Storage.php – The PHP Azure SDK implements 2 policies: RetryN and NoRetry. The default policy to use when connecting to storage services is the NoRetry policy. After some testing, we decided to change the default policy to RetryN because we discovered that sometimes calls to storage services do fail. See line 201.

Stream.php – This is the file that contains the most modifications and additions. For instance, this implementation keeps a cache of blob instances and container names. This makes the stream wrapper more efficient because it does not have to fetch blob metadata or check whether a container exists every time an operation is required. The caches are only kept per call, and if within the same call a new blob is created, the caches get invalidated through the invalidateCache function. The caches are only valid for the current request.  Whenever there is a file added, or the simulated file system changes, the cache is also invalidated. The getFileName function also changed. Mostly because we need a way to simulate multi-level folder structures in blobs. This is done by replacing the forward slash ‘/’ with 3 underscores ‘___’ . In this way, whenever the PHP application needs to list “files” within a “folder” we will just take the blobs that start with the given folder prefix. For example, if file ‘azure://users/1/picture/1.jpg’ is requested, we will need to read the blob named ‘moodledata/users___1___picture___1.jpg’.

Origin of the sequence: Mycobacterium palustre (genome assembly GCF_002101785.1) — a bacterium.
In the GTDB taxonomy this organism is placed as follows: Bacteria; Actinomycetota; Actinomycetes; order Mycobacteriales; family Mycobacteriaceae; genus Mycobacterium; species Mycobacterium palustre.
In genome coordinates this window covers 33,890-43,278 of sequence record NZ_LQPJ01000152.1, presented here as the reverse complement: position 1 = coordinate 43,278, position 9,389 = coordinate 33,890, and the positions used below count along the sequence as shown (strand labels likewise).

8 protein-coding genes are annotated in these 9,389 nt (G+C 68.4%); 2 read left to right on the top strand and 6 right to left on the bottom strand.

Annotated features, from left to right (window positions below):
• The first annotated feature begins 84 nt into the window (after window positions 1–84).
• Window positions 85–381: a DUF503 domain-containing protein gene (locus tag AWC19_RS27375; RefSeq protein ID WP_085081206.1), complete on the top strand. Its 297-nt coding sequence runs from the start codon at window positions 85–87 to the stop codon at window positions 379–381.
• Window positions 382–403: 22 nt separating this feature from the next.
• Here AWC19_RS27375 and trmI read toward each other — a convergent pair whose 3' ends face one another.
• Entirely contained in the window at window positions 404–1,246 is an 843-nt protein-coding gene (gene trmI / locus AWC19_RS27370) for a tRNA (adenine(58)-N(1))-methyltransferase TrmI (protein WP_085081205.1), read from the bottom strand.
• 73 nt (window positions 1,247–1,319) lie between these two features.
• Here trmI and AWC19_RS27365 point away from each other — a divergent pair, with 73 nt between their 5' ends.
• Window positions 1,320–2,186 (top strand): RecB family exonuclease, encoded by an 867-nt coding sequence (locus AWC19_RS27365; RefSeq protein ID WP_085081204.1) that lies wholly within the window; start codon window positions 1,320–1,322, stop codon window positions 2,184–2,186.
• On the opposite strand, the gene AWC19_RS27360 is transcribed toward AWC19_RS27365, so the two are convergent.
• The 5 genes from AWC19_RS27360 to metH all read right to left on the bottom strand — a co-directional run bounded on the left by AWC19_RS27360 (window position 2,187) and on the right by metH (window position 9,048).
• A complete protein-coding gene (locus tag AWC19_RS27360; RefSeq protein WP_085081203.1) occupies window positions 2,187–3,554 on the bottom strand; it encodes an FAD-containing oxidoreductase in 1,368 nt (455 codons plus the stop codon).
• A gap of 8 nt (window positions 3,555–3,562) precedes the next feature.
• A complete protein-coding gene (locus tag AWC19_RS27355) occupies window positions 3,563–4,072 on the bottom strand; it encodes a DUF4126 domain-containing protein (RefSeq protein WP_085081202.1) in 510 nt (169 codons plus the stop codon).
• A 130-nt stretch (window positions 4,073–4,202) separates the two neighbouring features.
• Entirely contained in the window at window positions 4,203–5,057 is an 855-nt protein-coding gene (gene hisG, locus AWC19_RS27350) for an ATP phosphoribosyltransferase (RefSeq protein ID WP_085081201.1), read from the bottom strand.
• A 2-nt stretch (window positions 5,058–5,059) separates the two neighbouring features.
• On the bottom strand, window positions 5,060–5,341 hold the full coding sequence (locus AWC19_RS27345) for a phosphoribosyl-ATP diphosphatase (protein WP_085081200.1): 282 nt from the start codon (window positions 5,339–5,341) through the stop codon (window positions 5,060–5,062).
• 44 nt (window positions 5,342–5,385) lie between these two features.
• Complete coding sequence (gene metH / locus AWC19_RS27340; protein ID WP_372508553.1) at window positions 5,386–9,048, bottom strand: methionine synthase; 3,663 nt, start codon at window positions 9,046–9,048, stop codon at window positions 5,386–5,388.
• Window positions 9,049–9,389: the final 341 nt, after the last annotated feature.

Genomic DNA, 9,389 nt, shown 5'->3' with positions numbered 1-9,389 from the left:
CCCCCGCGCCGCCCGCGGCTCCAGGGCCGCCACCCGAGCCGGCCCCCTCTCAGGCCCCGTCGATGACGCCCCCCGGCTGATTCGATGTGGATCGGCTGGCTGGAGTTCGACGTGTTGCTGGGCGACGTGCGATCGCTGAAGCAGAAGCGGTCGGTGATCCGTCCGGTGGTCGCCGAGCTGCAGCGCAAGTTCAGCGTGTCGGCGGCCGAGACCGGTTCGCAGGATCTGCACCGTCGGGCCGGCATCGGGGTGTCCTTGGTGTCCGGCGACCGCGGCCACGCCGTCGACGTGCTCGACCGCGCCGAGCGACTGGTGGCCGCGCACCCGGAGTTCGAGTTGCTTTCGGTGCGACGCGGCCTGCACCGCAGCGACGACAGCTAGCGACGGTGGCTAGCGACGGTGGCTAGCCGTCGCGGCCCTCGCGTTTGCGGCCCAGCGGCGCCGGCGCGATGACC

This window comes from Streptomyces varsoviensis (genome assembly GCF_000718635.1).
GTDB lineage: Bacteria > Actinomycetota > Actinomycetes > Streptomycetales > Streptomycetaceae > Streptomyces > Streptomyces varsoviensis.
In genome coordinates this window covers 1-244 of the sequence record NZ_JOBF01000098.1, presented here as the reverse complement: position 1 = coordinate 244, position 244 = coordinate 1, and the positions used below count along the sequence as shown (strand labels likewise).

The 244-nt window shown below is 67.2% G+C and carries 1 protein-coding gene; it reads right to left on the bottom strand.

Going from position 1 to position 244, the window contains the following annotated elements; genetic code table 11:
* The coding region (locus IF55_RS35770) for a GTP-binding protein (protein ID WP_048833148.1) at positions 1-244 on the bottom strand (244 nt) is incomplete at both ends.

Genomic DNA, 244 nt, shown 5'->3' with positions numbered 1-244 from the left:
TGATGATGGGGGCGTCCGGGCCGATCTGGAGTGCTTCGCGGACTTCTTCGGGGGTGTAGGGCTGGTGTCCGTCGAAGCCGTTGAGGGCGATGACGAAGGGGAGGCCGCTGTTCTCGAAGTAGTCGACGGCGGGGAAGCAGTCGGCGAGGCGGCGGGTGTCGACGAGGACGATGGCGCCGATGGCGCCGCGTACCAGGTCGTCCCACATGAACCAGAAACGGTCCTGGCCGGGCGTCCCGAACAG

Opening a stream for appending (see line 256) would throw an exception whenever the blob did not exist before. But the append mode of a PHP stream is supposed to attempt to create a file. Therefore, we will only try to read the blob. If it doesn’t exist, we will already have the temp file we are writing to and when closing the stream the temp file will be automatically written to the blob with the same name. Another challenge was to correctly handle the usrl_stat method call. Whenever the operating system needs to know the metadata of a files system entry (files or folders), it needs to fill out such information in the url_stat method of the stream wrapper. But in the original implementation, there was too little metadata available to simulate folders. At the OS level, the differentiation between files and folders is stored in the ‘mode’ entry. Folder modes are represented by 040777 and file modes are represented by 010066 (see line 566). Thus, blobs stored with a ‘simulated-folder’ content encoding will return a 040777 mode. Which takes us to the next method call: mkdir. Mikdir is the method call to create folders. As stated before, we are simulating folders with blobs. We store the folder-simulating blobs with a content encoding of ‘simulated-folder’. See line 620 for further details. The rmdir method (see line 672) also needed modification because when deleting a folder, we need to delete all of its contents. In Azure, that means we need to delete all the blobs starting with the folder prefix. Finally, the dir_opendir implementation was changed so it would allow for listing only blobs with the specified path prefix.

Last edited Oct 28, 2010 at 4:41 PM by unosquare, version 1